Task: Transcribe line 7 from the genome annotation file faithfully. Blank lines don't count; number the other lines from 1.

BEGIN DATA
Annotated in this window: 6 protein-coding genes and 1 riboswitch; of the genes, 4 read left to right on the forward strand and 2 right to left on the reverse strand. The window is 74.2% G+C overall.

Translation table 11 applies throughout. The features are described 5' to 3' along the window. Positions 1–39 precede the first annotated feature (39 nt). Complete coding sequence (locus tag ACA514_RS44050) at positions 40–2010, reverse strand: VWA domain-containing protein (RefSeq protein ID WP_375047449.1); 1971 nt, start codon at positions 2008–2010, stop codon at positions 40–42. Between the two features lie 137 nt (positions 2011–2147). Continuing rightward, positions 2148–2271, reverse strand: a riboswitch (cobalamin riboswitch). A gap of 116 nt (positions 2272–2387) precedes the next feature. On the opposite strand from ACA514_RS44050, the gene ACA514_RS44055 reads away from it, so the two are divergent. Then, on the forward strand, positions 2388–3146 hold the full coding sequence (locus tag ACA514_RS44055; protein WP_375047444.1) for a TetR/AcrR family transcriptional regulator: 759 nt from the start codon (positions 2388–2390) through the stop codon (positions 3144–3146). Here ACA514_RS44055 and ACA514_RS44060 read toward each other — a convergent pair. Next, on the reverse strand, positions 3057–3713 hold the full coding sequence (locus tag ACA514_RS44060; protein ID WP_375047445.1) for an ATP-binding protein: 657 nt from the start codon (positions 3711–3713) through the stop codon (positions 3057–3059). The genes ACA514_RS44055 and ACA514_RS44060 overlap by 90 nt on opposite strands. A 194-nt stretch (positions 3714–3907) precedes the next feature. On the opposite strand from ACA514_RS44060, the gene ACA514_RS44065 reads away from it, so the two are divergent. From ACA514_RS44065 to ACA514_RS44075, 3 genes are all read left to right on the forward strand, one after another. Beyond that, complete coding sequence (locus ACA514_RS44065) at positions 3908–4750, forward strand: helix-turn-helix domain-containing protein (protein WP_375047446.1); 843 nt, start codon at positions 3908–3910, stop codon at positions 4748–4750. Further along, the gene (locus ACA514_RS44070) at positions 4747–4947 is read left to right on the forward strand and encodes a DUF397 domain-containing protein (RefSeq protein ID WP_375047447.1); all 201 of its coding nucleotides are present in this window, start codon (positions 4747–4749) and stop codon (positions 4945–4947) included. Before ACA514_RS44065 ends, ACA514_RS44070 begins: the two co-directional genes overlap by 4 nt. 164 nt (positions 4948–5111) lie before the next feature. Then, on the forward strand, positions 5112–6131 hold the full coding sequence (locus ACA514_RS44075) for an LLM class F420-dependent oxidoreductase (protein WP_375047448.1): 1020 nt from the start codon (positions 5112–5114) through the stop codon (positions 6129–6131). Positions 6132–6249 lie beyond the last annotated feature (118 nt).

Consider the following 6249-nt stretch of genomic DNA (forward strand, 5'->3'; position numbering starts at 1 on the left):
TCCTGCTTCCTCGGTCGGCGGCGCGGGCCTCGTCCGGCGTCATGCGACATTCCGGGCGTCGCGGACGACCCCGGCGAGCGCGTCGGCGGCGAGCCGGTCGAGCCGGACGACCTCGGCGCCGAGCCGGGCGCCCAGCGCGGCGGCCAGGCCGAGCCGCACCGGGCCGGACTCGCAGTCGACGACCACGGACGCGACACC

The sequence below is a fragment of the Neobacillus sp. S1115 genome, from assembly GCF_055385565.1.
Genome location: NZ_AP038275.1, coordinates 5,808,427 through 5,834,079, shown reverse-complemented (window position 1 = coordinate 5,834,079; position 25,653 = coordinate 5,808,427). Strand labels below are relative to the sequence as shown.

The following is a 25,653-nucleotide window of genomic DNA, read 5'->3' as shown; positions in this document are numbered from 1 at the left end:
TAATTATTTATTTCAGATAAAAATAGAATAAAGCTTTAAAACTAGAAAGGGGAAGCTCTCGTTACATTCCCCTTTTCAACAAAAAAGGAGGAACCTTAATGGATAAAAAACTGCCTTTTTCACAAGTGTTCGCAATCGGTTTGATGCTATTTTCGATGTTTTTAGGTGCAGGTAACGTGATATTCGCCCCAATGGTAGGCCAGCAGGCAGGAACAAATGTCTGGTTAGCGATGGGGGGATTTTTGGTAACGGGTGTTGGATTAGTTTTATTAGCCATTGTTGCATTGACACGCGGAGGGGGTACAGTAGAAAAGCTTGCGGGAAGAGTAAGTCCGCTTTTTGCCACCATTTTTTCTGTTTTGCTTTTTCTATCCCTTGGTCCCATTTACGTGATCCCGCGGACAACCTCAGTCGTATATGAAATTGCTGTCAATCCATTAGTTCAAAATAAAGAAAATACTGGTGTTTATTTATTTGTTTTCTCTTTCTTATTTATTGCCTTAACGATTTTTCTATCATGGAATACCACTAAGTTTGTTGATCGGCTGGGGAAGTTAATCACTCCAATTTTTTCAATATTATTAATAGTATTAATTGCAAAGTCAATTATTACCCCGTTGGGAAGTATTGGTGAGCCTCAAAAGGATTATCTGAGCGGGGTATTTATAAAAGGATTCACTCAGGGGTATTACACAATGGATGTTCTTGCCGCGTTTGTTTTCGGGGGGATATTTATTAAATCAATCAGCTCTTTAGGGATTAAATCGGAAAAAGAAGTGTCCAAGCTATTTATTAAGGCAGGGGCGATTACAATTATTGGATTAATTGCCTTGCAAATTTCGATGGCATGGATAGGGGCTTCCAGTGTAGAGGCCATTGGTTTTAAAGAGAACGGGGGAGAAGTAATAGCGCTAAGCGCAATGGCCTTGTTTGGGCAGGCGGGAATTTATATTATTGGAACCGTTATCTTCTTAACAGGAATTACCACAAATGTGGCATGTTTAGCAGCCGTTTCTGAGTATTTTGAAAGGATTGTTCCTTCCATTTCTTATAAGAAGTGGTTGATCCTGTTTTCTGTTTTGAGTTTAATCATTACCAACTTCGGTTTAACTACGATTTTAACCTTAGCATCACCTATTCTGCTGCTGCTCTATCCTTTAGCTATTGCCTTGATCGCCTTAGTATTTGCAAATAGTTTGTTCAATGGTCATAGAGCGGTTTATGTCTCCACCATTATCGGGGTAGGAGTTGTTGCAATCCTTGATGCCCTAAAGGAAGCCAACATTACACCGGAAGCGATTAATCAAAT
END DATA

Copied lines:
The following is a 25,653-nucleotide window of genomic DNA, read 5'->3' as shown; positions in this document are numbered from 1 at the left end: